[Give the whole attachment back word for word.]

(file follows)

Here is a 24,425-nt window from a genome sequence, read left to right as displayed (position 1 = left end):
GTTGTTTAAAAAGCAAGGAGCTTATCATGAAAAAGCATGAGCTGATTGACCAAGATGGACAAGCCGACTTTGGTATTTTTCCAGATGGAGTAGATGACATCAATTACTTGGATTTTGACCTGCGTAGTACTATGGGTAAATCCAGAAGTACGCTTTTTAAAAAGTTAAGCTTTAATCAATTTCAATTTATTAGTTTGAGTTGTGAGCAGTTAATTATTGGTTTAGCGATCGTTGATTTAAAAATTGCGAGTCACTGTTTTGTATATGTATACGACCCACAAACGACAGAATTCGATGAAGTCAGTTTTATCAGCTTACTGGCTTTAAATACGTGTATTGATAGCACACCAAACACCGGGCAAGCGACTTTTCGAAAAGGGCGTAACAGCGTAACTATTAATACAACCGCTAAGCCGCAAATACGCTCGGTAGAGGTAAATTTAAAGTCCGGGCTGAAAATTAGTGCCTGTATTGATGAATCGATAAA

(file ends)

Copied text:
Here is a 24,425-nt window from a genome sequence, read left to right as displayed (position 1 = left end):
GTTGTTTAAAAAGCAAGGAGCTTATCATGAAAAAGCATGAGCTGATTGACCAAGATGGACAAGCCGACTTTGGTATTTTTCCAGATGGAGTAGATGACATCAATTACTTGGATTTTGACCTGCGTAGTACTATGGGTAAATCCAGAAGTACGCTTTTTAAAAAGTTAAGCTTTAATCAATTTCAATTTATTAGTTTGAGTTGTGAGCAGTTAATTATTGGTTTAGCGATCGTTGATTTAAAAATTGCGAGTCACTGTTTTGTATATGTATACGACCCACAAACGACAGAATTCGATGAAGTCAGTTTTATCAGCTTACTGGCTTTAAATACGTGTATTGATAGCACACCAAACACCGGGCAAGCGACTTTTCGAAAAGGGCGTAACAGCGTAACTATTAATACAACCGCTAAGCCGCAAATACGCTCGGTAGAGGTAAATTTAAAGTCCGGGCTGAAAATTAGTGCCTGTATTGATGAATCGATAAA